Do you sometimes feel the difficulties in your life will NEVER let you fulfill your travel dreams? What you are about to read will snap you out of those thoughts.
This is the true story from my former Boston Public Schools student, ShiSha, about how she went from tragically failing high school classes, to harnessing her power through working at an urban youth art program, to her current studies in… Egypt!
Take it away, ShiSha!
My given name is ShiSha De Borah King, and I am 20 years old. I grew up in Boston, MA, with a single mother, five sisters, and three brothers. Yes there are nine of us! Nine kids! We moved around a lot when I was younger, all throughout the sometimes-dangerous neighborhood of Dorchester. We were not perfect. We fought a whole lot (come on… we are a family after all!), but when the chips are down, we can always count on each other.
Growing up, my family members were my best friends. We all have our own individual talents that just attracted attention to ourselves without trying. As Kat Williams would say, we are all in touch with our star players.
I don’t know how my mom did it: she raised nine kids and spoiled each of us as if we were an only child. When we would go outside and play just among ourselves, in a matter of minutes all the kids on the street would end up playing with us. We would only let our friends come in the house afterwards for dinner.
We shared our toys with the neighborhood, but it was rare for us to share my mom’s good cooking. It was like this until I started going to high school. That is when things in my life started to become, in one word, “interesting.”
High school really started for me a month earlier than Boston Public School (BPS) students. I was accepted to North Cambridge Catholic (NCC). However, after a minor infraction a month later, I decided that I didn’t want to attend NCC anymore. I ended up going to my BPS-assigned school, Charlestown High.
It was the first school I attended where I didn’t have the reputation as one of the “King Sisters.” The reputation that replaced it was much more comical: I became the “smart, punk, goth” girl who could sing all the Motown hits but still rocked out to Dragonforce and Hatebreed at the end of the day.
The girl who didn’t take bull from anyone, but tried to have respect for everyone (and we all know how hard it is to do that in high school). I was just ShiSha. In the 10th grade, a friend of mine was running for Student Council President with a poster campaign, and I put up my own “ShiSha Rocks!” posters all over the hall. It confused a lot of people because I wasn’t running for anything. Yep, just ShiSha.
When I entered high school, it wasn’t a problem unless a teacher called on me. That was the worst thing in the world back then. I had this fear of being judged. I would start shaking and I would hide behind my paper or book I was reading from. By the 11th grade, however, I had gotten over this fear thanks to my two English teachers, Ms. Marshall and Ms. Wagner.
They were very persistent: “ShiSha, that sounds good! Why don’t you share it with the class?” or, “ShiSha, would you like to share a poem at the D Unit Assembly?” They had me sharing so much that it came to a point where I actually wanted to. I would write things just so I could read them to the class. I really got into writing short stories, and I still write them to this very day.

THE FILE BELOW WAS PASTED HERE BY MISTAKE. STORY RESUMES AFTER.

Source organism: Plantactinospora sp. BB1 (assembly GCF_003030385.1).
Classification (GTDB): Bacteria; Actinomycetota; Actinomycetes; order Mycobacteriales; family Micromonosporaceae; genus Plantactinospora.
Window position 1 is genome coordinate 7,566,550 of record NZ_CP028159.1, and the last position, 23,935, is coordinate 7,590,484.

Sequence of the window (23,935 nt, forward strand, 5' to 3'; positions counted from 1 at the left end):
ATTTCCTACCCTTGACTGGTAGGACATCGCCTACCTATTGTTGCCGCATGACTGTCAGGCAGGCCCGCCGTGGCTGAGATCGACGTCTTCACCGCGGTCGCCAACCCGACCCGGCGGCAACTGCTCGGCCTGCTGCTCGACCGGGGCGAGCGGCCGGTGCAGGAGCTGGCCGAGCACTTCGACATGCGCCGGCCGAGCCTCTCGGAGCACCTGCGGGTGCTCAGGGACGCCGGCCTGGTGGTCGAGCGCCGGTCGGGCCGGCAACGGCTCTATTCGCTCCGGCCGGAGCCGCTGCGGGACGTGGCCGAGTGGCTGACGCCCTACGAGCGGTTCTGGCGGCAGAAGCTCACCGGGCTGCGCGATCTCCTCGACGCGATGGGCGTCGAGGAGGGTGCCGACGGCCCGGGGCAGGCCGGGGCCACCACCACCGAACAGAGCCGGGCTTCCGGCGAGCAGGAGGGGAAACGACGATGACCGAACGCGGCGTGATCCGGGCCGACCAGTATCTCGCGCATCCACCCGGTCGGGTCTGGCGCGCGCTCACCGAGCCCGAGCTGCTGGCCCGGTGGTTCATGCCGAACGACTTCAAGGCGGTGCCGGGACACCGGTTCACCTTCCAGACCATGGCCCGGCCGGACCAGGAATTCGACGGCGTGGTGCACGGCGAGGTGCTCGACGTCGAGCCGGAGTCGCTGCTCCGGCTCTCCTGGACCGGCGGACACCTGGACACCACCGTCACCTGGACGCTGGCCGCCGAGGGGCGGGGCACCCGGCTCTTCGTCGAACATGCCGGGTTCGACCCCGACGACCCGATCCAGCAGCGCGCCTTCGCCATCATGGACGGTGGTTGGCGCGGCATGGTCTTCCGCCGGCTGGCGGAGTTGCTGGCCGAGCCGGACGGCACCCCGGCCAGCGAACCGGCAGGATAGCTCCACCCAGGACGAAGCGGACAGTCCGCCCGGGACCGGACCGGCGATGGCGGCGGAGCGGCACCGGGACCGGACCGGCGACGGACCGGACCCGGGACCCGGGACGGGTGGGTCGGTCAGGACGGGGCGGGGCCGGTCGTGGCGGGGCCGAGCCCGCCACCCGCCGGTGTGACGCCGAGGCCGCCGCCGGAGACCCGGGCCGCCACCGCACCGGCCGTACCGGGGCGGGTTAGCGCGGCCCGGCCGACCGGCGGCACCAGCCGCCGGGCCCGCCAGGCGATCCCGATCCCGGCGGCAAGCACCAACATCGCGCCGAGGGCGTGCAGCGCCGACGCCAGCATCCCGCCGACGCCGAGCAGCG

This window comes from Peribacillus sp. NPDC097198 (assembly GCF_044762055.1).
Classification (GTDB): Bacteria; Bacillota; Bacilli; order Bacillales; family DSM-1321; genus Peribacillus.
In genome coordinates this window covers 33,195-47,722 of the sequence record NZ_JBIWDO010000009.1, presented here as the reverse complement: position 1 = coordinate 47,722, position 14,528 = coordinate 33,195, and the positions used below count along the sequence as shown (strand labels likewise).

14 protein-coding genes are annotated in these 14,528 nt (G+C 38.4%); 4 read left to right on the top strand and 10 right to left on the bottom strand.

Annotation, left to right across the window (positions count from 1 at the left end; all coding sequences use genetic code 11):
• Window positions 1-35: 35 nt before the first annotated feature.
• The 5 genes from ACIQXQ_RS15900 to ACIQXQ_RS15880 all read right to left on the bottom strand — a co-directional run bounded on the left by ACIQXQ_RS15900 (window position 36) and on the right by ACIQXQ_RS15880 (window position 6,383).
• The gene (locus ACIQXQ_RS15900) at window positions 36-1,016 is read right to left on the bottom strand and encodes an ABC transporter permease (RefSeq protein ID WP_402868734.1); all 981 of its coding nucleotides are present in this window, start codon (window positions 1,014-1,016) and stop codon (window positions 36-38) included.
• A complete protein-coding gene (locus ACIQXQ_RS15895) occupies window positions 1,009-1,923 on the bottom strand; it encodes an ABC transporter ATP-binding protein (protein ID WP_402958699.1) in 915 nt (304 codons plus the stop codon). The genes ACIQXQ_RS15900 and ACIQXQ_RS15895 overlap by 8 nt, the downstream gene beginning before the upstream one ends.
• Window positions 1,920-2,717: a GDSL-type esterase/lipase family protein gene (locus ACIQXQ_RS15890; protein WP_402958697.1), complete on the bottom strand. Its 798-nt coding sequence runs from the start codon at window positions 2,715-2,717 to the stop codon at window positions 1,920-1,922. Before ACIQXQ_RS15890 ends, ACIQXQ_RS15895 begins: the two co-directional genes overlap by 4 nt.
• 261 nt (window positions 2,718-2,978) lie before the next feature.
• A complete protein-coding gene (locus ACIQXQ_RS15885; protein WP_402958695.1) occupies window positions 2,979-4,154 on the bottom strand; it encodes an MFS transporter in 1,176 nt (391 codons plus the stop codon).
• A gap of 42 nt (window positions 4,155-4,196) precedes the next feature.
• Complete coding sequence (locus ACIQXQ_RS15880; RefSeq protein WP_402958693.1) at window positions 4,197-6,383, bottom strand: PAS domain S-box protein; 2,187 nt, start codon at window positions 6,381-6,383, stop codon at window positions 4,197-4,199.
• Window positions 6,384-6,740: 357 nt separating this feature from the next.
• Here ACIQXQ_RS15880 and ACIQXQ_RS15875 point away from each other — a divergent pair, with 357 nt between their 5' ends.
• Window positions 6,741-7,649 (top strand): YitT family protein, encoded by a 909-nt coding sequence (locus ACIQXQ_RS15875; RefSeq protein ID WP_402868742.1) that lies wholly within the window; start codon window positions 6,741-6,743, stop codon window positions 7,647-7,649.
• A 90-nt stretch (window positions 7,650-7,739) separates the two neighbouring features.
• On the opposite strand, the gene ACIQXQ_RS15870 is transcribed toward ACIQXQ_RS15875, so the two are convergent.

Towards the end of the 11th grade, I fell into a bad pattern. Things were turning for the worst, and my grades were showing it. I went from A’s and B’s to D’s and F’s.
I was feeling so many emotions I didn’t even know one person could feel. My attendance was just as horrible; I would come to school every other day. I got so tired of hearing, “ShiSha you’re a smart girl, and you should be doing so much better than this,” or, “I am here when you need someone to talk to.”
When May came I just stopped going to school, and I was really considering dropping out. During the summer break I had gotten my act together and sucked up all of my pride and told myself I was going back to school even if I had to repeat the 11th grade. Later I found out that I didn’t have to repeat a grade, but I had to pass all six of my classes in order to graduate on time. Arabic was one of those classes.
The 12th grade can only be described as a chess game that I sadly lost. First term was bumpy as expected, and I started thinking about my future. I was making all the right moves, staying ahead of my opponent. I wanted to join the volunteer program, City Year. I was never really interested in colleges and big campuses. To tell you the truth, I never really liked the big city life, but I went to all the fairs and filled out the applications, knowingly going though the motions.
At school, gossip began. A rumor had started: students were saying the reason I had left the previous year was because I had tried to kill myself. (I wore “domina” gloves to cover my hives whenever I have an alergic reaction. This added facts to their lies.) All the people who knew me know how I feel about suicide. If they saw “ShiSha King has commented suicide!” on the ten o’ clock news, they would investigate it immediately. There were many more rumors that included teen pregnancy and abortion, but I am not going to get into teen gossip; I’ve never been into it before, so why start now?
I had also joined the EuroTrip club overseen by my Arabic teacher, Mr. Berbeco, and my Euro History teacher, Ms. Piacitelli. This club was my first step into the possibility of travel. We would meet every Wednesday after school to raise money for our trip, hold bake sales, and plan our Euro Trip. I was very interested in this club because I have a not-so-secret obsession with Greek mythology, and I really wanted to go to Greece.
Second term was shaky as well but I was starting to feel my world getting smaller again. Every family has its own issues, and all mine felt like they were my responsibility to demolish. It really hit hard when I found out that my grandmother and my aunt both had gotten breast cancer.
Many people in my family have died of cancer and I was afraid of losing more loved ones to this disease. I am emotionally attached to my family, and if something is wrong with them, their issues become my issues until it is resolved. It becomes all I can think about. I can’t focus until I know they are all right.
Third term was no better. It was by far the worst. Everything that had to do with school was going wrong… but all of my actives outside of school were going well. A job I had gotten at at Artists for Humanity (AFH) was becoming my center of gravity. At the time I was in the photography studio and my favorite things to do were long exposures and black and white film.